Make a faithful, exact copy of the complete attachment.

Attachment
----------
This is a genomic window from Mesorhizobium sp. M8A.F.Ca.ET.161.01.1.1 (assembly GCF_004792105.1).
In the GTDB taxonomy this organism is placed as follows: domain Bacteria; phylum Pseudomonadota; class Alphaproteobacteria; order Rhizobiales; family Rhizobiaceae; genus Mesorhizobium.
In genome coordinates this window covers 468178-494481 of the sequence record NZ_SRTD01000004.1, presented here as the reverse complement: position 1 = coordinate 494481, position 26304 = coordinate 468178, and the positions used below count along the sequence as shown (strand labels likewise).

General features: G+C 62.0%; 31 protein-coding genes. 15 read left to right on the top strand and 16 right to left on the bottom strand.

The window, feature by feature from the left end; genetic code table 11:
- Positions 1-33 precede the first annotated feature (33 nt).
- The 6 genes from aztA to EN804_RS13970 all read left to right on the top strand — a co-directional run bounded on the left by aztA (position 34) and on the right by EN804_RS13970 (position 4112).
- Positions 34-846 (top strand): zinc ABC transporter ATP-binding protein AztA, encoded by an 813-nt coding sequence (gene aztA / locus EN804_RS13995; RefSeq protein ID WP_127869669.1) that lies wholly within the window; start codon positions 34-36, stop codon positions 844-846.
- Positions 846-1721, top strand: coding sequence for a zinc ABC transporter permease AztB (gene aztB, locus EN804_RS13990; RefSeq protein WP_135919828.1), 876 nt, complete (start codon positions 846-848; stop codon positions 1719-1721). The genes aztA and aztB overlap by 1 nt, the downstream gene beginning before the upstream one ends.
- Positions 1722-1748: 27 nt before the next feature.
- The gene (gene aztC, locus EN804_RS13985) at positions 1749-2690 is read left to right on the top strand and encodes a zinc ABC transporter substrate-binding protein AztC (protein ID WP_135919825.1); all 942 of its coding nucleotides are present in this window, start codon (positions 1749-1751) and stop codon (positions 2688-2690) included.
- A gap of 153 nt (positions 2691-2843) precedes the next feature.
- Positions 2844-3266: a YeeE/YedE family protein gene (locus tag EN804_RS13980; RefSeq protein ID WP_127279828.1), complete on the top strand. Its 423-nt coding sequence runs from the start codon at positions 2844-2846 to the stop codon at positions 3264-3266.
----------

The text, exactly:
This is a genomic window from Mesorhizobium sp. M8A.F.Ca.ET.161.01.1.1 (assembly GCF_004792105.1).
In the GTDB taxonomy this organism is placed as follows: domain Bacteria; phylum Pseudomonadota; class Alphaproteobacteria; order Rhizobiales; family Rhizobiaceae; genus Mesorhizobium.
In genome coordinates this window covers 468178-494481 of the sequence record NZ_SRTD01000004.1, presented here as the reverse complement: position 1 = coordinate 494481, position 26304 = coordinate 468178, and the positions used below count along the sequence as shown (strand labels likewise).

General features: G+C 62.0%; 31 protein-coding genes. 15 read left to right on the top strand and 16 right to left on the bottom strand.

The window, feature by feature from the left end; genetic code table 11:
- Positions 1-33 precede the first annotated feature (33 nt).
- The 6 genes from aztA to EN804_RS13970 all read left to right on the top strand — a co-directional run bounded on the left by aztA (position 34) and on the right by EN804_RS13970 (position 4112).
- Positions 34-846 (top strand): zinc ABC transporter ATP-binding protein AztA, encoded by an 813-nt coding sequence (gene aztA / locus EN804_RS13995; RefSeq protein ID WP_127869669.1) that lies wholly within the window; start codon positions 34-36, stop codon positions 844-846.
- Positions 846-1721, top strand: coding sequence for a zinc ABC transporter permease AztB (gene aztB, locus EN804_RS13990; RefSeq protein WP_135919828.1), 876 nt, complete (start codon positions 846-848; stop codon positions 1719-1721). The genes aztA and aztB overlap by 1 nt, the downstream gene beginning before the upstream one ends.
- Positions 1722-1748: 27 nt before the next feature.
- The gene (gene aztC, locus EN804_RS13985) at positions 1749-2690 is read left to right on the top strand and encodes a zinc ABC transporter substrate-binding protein AztC (protein ID WP_135919825.1); all 942 of its coding nucleotides are present in this window, start codon (positions 1749-1751) and stop codon (positions 2688-2690) included.
- A gap of 153 nt (positions 2691-2843) precedes the next feature.
- Positions 2844-3266: a YeeE/YedE family protein gene (locus tag EN804_RS13980; RefSeq protein ID WP_127279828.1), complete on the top strand. Its 423-nt coding sequence runs from the start codon at positions 2844-2846 to the stop codon at positions 3264-3266.